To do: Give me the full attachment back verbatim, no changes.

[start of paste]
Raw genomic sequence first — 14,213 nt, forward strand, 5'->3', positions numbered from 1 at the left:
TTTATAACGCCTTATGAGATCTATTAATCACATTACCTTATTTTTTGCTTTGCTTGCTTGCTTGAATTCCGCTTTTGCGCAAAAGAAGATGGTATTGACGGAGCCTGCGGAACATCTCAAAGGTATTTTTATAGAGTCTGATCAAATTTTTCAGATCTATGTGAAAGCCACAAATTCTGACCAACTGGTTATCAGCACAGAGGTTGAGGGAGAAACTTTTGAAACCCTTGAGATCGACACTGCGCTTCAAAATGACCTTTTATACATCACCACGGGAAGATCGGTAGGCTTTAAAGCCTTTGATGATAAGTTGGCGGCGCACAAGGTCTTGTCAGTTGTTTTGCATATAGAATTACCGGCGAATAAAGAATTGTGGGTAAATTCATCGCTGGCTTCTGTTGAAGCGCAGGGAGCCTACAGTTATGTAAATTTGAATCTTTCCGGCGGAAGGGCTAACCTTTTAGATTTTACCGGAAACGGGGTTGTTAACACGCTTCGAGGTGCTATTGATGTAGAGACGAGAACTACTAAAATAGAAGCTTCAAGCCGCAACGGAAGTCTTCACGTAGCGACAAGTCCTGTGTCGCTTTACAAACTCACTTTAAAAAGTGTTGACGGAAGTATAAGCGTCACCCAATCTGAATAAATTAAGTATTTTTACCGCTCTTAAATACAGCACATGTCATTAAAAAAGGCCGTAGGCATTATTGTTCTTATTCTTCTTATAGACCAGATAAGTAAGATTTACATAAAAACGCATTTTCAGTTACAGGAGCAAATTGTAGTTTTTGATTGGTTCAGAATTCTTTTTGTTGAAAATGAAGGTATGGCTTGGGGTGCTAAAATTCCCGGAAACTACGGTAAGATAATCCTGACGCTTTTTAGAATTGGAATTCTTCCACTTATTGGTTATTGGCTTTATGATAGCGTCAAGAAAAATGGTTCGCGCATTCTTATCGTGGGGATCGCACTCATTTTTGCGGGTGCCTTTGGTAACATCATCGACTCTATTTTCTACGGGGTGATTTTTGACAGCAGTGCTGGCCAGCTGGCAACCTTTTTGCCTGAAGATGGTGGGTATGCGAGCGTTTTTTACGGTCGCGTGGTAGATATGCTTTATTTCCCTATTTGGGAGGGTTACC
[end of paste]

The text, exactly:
Raw genomic sequence first — 14,213 nt, forward strand, 5'->3', positions numbered from 1 at the left:
TTTATAACGCCTTATGAGATCTATTAATCACATTACCTTATTTTTTGCTTTGCTTGCTTGCTTGAATTCCGCTTTTGCGCAAAAGAAGATGGTATTGACGGAGCCTGCGGAACATCTCAAAGGTATTTTTATAGAGTCTGATCAAATTTTTCAGATCTATGTGAAAGCCACAAATTCTGACCAACTGGTTATCAGCACAGAGGTTGAGGGAGAAACTTTTGAAACCCTTGAGATCGACACTGCGCTTCAAAATGACCTTTTATACATCACCACGGGAAGATCGGTAGGCTTTAAAGCCTTTGATGATAAGTTGGCGGCGCACAAGGTCTTGTCAGTTGTTTTGCATATAGAATTACCGGCGAATAAAGAATTGTGGGTAAATTCATCGCTGGCTTCTGTTGAAGCGCAGGGAGCCTACAGTTATGTAAATTTGAATCTTTCCGGCGGAAGGGCTAACCTTTTAGATTTTACCGGAAACGGGGTTGTTAACACGCTTCGAGGTGCTATTGATGTAGAGACGAGAACTACTAAAATAGAAGCTTCAAGCCGCAACGGAAGTCTTCACGTAGCGACAAGTCCTGTGTCGCTTTACAAACTCACTTTAAAAAGTGTTGACGGAAGTATAAGCGTCACCCAATCTGAATAAATTAAGTATTTTTACCGCTCTTAAATACAGCACATGTCATTAAAAAAGGCCGTAGGCATTATTGTTCTTATTCTTCTTATAGACCAGATAAGTAAGATTTACATAAAAACGCATTTTCAGTTACAGGAGCAAATTGTAGTTTTTGATTGGTTCAGAATTCTTTTTGTTGAAAATGAAGGTATGGCTTGGGGTGCTAAAATTCCCGGAAACTACGGTAAGATAATCCTGACGCTTTTTAGAATTGGAATTCTTCCACTTATTGGTTATTGGCTTTATGATAGCGTCAAGAAAAATGGTTCGCGCATTCTTATCGTGGGGATCGCACTCATTTTTGCGGGTGCCTTTGGTAACATCATCGACTCTATTTTCTACGGGGTGATTTTTGACAGCAGTGCTGGCCAGCTGGCAACCTTTTTGCCTGAAGATGGTGGGTATGCGAGCGTTTTTTACGGTCGCGTGGTAGATATGCTTTATTTCCCTATTTGGGAGGGTTACC